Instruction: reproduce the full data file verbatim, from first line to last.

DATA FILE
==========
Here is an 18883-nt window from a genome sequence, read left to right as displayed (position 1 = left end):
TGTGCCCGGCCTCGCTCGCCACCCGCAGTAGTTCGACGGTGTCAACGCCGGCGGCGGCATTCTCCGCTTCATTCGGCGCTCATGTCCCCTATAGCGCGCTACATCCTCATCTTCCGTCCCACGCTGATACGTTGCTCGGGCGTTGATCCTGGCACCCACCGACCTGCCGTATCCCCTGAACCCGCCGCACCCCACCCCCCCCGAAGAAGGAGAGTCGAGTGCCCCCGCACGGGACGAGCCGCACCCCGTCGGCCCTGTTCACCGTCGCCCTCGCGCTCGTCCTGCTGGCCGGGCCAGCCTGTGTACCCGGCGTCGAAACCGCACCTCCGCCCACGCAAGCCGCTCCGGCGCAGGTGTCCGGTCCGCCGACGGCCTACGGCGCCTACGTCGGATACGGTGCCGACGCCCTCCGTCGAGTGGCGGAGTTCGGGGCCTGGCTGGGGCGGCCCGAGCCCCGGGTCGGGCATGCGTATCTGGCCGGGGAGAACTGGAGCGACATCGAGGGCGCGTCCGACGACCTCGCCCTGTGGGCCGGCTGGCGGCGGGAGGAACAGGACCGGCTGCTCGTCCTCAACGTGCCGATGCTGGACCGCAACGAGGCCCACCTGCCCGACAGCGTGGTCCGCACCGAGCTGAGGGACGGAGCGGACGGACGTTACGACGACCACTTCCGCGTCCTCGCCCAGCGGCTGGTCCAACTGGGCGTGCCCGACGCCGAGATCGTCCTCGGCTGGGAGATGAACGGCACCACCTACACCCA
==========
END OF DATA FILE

Here is an 18883-nt window from a genome sequence, read left to right as displayed (position 1 = left end):
TGTGCCCGGCCTCGCTCGCCACCCGCAGTAGTTCGACGGTGTCAACGCCGGCGGCGGCATTCTCCGCTTCATTCGGCGCTCATGTCCCCTATAGCGCGCTACATCCTCATCTTCCGTCCCACGCTGATACGTTGCTCGGGCGTTGATCCTGGCACCCACCGACCTGCCGTATCCCCTGAACCCGCCGCACCCCACCCCCCCCGAAGAAGGAGAGTCGAGTGCCCCCGCACGGGACGAGCCGCACCCCGTCGGCCCTGTTCACCGTCGCCCTCGCGCTCGTCCTGCTGGCCGGGCCAGCCTGTGTACCCGGCGTCGAAACCGCACCTCCGCCCACGCAAGCCGCTCCGGCGCAGGTGTCCGGTCCGCCGACGGCCTACGGCGCCTACGTCGGATACGGTGCCGACGCCCTCCGTCGAGTGGCGGAGTTCGGGGCCTGGCTGGGGCGGCCCGAGCCCCGGGTCGGGCATGCGTATCTGGCCGGGGAGAACTGGAGCGACATCGAGGGCGCGTCCGACGACCTCGCCCTGTGGGCCGGCTGGCGGCGGGAGGAACAGGACCGGCTGCTCGTCCTCAACGTGCCGATGCTGGACCGCAACGAGGCCCACCTGCCCGACAGCGTGGTCCGCACCGAGCTGAGGGACGGAGCGGACGGACGTTACGACGACCACTTCCGCGTCCTCGCCCAGCGGCTGGTCCAACTGGGCGTGCCCGACGCCGAGATCGTCCTCGGCTGGGAGATGAACGGCACCACCTACACCCA